Two face fraud charges linked to NI’s largest-ever property deal
Two men are to face fraud charges linked to Northern Ireland’s biggest-ever property deal, the region’s Public Prosecution Service (PPS) has announced.
The PPS decisions come after a long investigation by the National Crime Agency into the £1.2 billion sale of the Northern Ireland property loanbook held by the Irish Republic’s National Assets Management Agency (Nama).
PA Media understands the two men facing prosecution are prominent Belfast businessman and ex-Nama adviser Frank Cushnahan and solicitor Ian Coulter, a former managing partner in the law firm that worked on the deal, Tughans.
The loan book was sold to US investment fund Cerberus in 2014 in a deal named Project Eagle.
Another US company, Pimco, withdrew an earlier bid after expressing concerns on how the transaction was to be structured.
Nama was set up by the Irish Government in 2009 during the financial crisis to off-load non-performing loans acquired from troubled banks.
Mr Cushnahan, 78, is to be charged with one count of fraud involving a failure to disclose information between April 1 2013 and November 7 2013.
Mr Cushnahan and Ian Coulter, 49, are also to be jointly charged with one count of fraud involving a false representation made on or around April 3 2014.
Mr Coulter is also to face four further charges:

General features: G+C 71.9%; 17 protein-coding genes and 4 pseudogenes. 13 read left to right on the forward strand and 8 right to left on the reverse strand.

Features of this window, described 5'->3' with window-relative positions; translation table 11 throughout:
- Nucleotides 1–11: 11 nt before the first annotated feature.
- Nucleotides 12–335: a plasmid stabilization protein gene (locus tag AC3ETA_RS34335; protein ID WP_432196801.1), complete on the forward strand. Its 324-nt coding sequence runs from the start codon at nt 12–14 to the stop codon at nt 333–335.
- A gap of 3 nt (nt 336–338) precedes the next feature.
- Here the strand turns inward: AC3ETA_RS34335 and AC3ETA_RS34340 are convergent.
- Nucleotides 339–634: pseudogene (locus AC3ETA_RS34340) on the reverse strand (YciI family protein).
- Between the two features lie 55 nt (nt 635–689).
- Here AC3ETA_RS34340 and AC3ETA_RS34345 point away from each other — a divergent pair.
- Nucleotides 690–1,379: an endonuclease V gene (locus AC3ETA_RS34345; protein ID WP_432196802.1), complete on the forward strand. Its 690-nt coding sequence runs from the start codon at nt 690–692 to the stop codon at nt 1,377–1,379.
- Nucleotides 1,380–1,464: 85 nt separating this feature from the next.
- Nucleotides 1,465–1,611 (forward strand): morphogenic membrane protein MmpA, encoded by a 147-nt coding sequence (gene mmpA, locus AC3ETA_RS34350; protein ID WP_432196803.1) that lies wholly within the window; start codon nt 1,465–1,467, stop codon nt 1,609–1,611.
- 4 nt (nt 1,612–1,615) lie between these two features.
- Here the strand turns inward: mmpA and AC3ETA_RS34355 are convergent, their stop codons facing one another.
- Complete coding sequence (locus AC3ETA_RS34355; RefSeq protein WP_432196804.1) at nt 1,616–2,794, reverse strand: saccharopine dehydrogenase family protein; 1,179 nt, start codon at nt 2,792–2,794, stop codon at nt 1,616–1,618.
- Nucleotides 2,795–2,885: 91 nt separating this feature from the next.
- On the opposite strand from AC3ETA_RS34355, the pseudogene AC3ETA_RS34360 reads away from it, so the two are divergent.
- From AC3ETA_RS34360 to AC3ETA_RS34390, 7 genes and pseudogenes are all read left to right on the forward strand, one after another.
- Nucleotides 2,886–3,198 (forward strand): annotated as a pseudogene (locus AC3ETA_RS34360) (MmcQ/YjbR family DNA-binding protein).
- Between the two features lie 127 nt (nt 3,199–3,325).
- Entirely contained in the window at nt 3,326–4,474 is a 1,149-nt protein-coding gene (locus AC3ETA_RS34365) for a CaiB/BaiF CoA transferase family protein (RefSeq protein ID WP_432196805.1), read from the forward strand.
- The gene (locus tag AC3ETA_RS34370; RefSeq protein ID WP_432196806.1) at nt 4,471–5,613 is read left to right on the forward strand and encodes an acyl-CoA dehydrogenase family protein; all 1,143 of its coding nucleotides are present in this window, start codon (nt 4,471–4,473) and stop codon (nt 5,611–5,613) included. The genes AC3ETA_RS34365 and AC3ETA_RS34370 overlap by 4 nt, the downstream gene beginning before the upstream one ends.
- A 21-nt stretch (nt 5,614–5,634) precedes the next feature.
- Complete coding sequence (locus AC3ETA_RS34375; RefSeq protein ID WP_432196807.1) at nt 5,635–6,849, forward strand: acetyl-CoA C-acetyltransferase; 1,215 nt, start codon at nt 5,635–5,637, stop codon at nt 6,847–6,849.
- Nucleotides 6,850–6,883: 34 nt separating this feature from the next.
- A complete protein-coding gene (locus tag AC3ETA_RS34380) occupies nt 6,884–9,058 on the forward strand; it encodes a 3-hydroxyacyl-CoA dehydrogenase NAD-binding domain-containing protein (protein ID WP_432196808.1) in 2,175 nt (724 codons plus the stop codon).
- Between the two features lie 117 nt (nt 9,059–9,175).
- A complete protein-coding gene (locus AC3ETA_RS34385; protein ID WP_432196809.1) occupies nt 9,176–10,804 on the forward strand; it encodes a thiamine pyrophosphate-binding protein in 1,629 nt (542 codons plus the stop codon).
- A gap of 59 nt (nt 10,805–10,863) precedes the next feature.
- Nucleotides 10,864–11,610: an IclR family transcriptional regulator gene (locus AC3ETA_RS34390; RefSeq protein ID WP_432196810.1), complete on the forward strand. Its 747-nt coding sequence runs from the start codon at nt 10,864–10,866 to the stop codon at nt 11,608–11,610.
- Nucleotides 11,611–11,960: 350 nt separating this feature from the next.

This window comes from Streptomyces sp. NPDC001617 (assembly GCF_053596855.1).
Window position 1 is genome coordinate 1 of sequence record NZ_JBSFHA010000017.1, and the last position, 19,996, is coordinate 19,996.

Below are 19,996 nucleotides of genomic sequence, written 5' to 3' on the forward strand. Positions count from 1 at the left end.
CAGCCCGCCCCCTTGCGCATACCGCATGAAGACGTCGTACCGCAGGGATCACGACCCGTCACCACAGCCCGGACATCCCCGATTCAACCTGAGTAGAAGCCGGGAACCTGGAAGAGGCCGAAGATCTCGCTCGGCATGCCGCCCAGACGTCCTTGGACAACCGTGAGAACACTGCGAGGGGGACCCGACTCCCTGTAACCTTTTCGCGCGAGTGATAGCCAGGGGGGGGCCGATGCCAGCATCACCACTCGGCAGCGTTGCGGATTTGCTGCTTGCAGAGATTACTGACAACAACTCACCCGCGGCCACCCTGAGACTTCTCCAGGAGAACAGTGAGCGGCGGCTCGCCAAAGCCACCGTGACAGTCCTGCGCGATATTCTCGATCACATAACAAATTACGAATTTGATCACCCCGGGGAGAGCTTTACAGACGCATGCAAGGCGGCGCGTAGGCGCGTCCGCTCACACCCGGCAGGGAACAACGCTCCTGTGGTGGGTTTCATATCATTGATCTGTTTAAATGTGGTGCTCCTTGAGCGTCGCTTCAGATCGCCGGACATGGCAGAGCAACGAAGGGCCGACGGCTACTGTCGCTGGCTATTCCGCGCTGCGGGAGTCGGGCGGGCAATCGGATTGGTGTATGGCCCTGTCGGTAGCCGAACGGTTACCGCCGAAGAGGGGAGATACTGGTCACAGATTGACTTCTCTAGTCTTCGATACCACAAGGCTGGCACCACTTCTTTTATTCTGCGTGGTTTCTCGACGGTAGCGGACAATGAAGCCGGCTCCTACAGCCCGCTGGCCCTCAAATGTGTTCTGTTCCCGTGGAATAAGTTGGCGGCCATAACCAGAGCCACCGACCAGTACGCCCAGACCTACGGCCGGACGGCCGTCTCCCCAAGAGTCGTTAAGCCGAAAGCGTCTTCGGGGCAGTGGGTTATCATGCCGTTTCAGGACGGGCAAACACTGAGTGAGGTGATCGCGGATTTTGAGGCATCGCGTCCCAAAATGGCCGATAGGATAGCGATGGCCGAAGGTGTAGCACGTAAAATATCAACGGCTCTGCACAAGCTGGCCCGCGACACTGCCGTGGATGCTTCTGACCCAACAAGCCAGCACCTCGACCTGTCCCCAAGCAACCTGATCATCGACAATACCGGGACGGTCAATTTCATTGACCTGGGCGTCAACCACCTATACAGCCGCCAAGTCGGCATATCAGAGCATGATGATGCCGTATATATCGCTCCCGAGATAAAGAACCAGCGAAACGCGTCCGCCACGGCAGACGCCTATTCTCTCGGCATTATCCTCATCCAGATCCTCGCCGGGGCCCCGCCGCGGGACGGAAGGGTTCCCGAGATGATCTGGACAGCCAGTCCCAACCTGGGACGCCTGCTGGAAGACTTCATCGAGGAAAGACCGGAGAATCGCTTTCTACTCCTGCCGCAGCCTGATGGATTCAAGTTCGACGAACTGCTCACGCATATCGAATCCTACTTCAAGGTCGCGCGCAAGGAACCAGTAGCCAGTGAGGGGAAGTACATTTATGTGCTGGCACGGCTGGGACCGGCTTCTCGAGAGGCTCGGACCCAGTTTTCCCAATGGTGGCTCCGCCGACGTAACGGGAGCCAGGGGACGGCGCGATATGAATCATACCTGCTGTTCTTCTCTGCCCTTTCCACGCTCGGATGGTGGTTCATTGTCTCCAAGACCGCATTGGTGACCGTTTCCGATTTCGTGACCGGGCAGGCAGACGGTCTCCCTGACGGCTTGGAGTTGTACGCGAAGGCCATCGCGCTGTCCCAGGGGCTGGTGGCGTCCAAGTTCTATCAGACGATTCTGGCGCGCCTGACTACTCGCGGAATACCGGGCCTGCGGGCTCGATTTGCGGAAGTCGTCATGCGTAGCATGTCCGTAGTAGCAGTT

– One count of fraud involving a false representation made on or around September 11 2014;
– One count of fraud involving making an article in connection with a fraud on or about August 13 2014;
– Two counts of the offence of concealing criminal property involving concealing, disguising or transferring criminal property between September 15 2014 and December 1 2014.
On Thursday, the PPS said there was insufficient evidence to prosecute six other people in relation to the sale.
In November 2018, the PPS announced a decision not to prosecute another individual.
PPS assistant director Ciaran McQuillan said: “A considerable volume of evidence submitted to the PPS has been painstakingly examined by a team of experienced and senior prosecutors, with the benefit of advice from two senior counsel.
“As a result, it has been concluded that there is sufficient evidence for two of those reported to be prosecuted for a number of serious charges.
“Whilst the test for prosecution was met in respect of two suspects, it was considered not met on evidential grounds in respect of seven further individuals with regard to the Project Eagle investigation.
“All decisions were taken in full accordance with the PPS code for prosecutors and only after a thorough consideration of all issues.”